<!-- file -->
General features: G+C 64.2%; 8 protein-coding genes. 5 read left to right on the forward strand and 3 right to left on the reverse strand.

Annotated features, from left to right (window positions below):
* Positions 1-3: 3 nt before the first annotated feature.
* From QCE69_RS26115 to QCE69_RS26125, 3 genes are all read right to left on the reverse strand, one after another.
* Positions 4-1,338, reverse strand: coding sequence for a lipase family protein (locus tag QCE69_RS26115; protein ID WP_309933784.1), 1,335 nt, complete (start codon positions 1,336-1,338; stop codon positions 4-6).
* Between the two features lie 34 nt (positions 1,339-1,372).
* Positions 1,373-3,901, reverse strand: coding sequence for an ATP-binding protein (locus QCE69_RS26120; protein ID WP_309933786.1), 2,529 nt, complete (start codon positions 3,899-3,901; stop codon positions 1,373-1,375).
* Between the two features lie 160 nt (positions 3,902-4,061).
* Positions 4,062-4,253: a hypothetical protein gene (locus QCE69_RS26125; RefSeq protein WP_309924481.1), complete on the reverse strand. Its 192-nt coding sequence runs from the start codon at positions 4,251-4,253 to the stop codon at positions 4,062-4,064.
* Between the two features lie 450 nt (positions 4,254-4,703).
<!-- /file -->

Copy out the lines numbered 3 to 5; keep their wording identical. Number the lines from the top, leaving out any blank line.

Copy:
* Positions 1-3: 3 nt before the first annotated feature.
* From QCE69_RS26115 to QCE69_RS26125, 3 genes are all read right to left on the reverse strand, one after another.
* Positions 4-1,338, reverse strand: coding sequence for a lipase family protein (locus tag QCE69_RS26115; protein ID WP_309933784.1), 1,335 nt, complete (start codon positions 1,336-1,338; stop codon positions 4-6).